|Publication number||US5637925 A|
|Application number||US 08/007,389|
|Publication date||Jun 10, 1997|
|Filing date||Jan 21, 1993|
|Priority date||Feb 5, 1988|
|Publication number||007389, 08007389, US 5637925 A, US 5637925A, US-A-5637925, US5637925 A, US5637925A|
|Inventors||Michael J. Ludden, Nicholas J. G. Smith, Paul J. Gibney, Peter Nyholm|
|Original Assignee||Raychem Ltd|
|Export Citation||BiBTeX, EndNote, RefMan|
|Patent Citations (45), Non-Patent Citations (12), Referenced by (35), Classifications (57), Legal Events (7)|
|External Links: USPTO, USPTO Assignment, Espacenet|
This application is a continuation of application Ser. No. 07/548,964, filed as PCT/GB89/00110, Feb. 3, 1989 published as WO89/07338, aug. 10, 1989, now abandoned.
This invention relates to new practical applications of uniaxially electrically conductive articles, and to special forms of such article for use therein.
It is known from U.S. Pat. No. 3,303,085 to produce porous mica sheets in which relatively straight-line through-holes of 5 to 20,000 Angstroms diameter, produced by heavy particle radiation followed by etching of the mica, are simply filled with superconductive material or iron particles to provide oriented single domain ferromagnetic sheet, or with material suitable for imaging in television cameras. The surfaces of the mica sheet may be polished or abraded to assure electrical contact with the conductive filler.
Porous polymer sheets in which selected areas of the interconnecting through-holes are masked and the unmasked through-holes are metal plated to provide electrically conductive spots surrounded by insulating areas, are known from Japanese Published Patent Application 80161306.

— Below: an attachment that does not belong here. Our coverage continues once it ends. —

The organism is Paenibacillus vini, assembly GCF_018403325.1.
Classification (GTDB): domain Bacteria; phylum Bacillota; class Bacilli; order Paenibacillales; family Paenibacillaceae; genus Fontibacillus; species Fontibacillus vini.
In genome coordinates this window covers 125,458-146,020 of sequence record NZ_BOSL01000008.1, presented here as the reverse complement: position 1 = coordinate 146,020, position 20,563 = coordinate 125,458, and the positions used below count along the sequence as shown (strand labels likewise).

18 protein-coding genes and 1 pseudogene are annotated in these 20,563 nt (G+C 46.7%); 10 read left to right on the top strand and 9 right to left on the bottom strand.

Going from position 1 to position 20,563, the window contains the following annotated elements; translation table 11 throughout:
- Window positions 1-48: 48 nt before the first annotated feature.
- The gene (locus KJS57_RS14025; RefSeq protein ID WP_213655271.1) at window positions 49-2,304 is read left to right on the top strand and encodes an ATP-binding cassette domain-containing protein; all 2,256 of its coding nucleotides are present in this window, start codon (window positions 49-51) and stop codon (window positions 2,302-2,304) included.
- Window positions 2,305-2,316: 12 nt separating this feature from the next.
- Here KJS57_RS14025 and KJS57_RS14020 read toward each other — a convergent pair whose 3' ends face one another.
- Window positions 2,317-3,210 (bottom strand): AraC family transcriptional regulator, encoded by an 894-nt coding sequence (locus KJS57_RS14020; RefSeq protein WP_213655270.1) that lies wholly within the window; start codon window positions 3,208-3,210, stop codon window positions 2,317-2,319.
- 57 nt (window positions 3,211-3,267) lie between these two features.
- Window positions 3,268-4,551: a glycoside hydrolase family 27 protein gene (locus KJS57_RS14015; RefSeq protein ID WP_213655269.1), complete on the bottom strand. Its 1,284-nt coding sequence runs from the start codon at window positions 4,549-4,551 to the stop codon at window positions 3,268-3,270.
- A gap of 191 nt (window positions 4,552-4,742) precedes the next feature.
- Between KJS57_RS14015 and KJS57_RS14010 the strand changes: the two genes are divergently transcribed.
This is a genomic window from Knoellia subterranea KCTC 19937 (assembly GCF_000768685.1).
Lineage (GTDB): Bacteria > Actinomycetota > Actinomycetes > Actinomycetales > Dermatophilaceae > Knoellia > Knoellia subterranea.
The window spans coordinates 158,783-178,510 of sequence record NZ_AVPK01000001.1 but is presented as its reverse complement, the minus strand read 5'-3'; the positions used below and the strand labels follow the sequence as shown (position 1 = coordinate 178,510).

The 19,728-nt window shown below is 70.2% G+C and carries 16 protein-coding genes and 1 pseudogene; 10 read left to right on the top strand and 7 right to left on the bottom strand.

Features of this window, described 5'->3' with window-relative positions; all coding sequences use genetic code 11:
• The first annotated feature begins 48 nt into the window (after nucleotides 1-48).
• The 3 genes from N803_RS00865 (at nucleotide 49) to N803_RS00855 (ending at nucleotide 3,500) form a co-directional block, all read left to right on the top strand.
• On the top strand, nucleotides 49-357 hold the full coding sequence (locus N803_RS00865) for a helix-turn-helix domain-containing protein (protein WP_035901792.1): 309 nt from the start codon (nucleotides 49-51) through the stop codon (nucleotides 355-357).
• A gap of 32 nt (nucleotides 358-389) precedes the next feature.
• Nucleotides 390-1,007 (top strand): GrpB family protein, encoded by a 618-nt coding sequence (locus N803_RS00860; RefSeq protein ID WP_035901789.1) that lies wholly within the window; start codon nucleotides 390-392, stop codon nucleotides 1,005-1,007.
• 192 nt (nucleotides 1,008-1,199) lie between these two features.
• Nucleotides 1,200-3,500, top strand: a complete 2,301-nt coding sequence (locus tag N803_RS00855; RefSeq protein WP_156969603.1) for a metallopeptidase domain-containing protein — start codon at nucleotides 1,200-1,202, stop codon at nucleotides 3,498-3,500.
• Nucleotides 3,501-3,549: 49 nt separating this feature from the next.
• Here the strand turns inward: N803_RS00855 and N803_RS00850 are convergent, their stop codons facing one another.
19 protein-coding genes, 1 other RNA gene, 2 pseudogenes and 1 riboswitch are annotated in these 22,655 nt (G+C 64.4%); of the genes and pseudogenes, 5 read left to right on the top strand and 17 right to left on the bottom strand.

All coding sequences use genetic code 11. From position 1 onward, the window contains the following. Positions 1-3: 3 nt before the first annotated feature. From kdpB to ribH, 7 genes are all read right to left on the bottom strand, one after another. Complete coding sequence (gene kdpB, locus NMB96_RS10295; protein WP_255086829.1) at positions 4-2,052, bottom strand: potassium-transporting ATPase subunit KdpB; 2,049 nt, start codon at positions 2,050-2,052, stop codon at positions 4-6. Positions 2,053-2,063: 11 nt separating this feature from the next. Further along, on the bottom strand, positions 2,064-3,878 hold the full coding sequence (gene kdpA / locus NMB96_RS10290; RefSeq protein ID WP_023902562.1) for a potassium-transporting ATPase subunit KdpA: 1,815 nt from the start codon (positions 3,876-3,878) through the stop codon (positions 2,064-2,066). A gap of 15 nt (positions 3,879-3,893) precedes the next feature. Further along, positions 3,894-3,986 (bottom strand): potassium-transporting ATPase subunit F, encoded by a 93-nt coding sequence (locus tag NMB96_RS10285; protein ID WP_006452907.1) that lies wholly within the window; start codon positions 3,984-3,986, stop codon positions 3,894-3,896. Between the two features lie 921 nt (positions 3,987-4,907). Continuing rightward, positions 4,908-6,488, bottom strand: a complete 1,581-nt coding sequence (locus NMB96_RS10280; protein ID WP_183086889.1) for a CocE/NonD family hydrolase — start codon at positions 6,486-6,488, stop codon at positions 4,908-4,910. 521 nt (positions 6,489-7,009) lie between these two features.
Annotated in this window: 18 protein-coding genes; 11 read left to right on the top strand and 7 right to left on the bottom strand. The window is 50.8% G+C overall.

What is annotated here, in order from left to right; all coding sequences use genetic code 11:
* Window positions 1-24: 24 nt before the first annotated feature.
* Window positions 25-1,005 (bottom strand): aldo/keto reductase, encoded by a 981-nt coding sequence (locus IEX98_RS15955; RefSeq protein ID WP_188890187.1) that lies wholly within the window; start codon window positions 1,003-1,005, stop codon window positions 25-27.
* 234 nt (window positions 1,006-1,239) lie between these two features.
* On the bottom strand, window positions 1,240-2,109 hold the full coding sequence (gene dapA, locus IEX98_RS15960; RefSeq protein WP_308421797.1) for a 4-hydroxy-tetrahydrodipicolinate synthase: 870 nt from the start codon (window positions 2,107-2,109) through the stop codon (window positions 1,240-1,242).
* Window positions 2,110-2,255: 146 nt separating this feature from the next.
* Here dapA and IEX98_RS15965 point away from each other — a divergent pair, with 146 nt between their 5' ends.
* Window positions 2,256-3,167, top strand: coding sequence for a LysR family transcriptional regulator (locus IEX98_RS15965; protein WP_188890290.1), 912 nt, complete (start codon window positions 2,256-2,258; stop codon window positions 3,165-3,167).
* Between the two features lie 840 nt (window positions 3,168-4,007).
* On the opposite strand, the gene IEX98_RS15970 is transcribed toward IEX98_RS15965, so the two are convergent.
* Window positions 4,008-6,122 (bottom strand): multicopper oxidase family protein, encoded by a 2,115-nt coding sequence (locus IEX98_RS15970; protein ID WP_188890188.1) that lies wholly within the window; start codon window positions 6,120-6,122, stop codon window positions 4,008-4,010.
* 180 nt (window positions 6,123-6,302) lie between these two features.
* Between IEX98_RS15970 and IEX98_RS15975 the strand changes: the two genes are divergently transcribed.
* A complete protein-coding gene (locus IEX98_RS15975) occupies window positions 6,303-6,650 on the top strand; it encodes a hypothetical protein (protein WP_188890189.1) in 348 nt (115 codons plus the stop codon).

Published EP-A-0213774 describes a superior form of uniaxially electrically conductive article comprising porous electrically insulating sheet material at least a selected portion of which has at least 25 substantially non-interconnected through-holes of not more than 200 micrometres diameter per square millimetre of its surface, at least a significant proportion of which through-holes individually contain electrically conductive material which provides an electrically conductive path between, and projects beyond at least one of, the main surfaces of the sheet material, each such conductive path being electrically separate from substantially all of the other such conductive paths.
One aspect of the present invention provides a uniaxially electrically conductive article for making electrical connections to a predetermined pattern of a connection sites on a first substrate when arranged in face-to-face alignment with corresponding pattern of connection sites with a second substrate, the article comprising electrically insulating sheet material having a pattern of through-holes corresponding to the said patterns of connection sites, each of which holes is not more than 200 micrometres in diameter and is internally plated with electrically conductive path between, and projects beyond but not significantly along, the main surfaces of the sheet material to make electrical connections between facing pairs of the connection sites when the sheet material in use is arranged between the substrates with the conductive material in each of the said through-holes aligned between and in contact with its corresponding pair of connection sites.
The substrates to be connected in this and other aspects of the invention may be of any desired kind for any desired purpose, especially in the field of microelectronics, a major interest for the present invention being connection of connection sites on a semi-conductor chip, e.g. an integrated circuit chip, to associated circuitry for testing the chip, or for assembling it into an electronic device. Other advantageous uses of the present invention include making electrical connections to the back of a closely packed array of individual sensors or display pixels.
It is an advantage of this aspect of the present invention that the article is uniaxially conductive, having no electrically conductive tracks leading from the through-holes along its main surfaces. This permits direct one-to-one connection and very close spacing between the facing connection sites, thus avoiding many of the problems, such as matching impedances and design of earth planes and limited selection of materials owing to the need for low dielectric constants to minimise signal propogation and rise times and cross talk, which problems can render unduly expensive known surface-tracked connector constructions such as fan-out boards, probe cards, flexible printed circuits, or other circuit boards.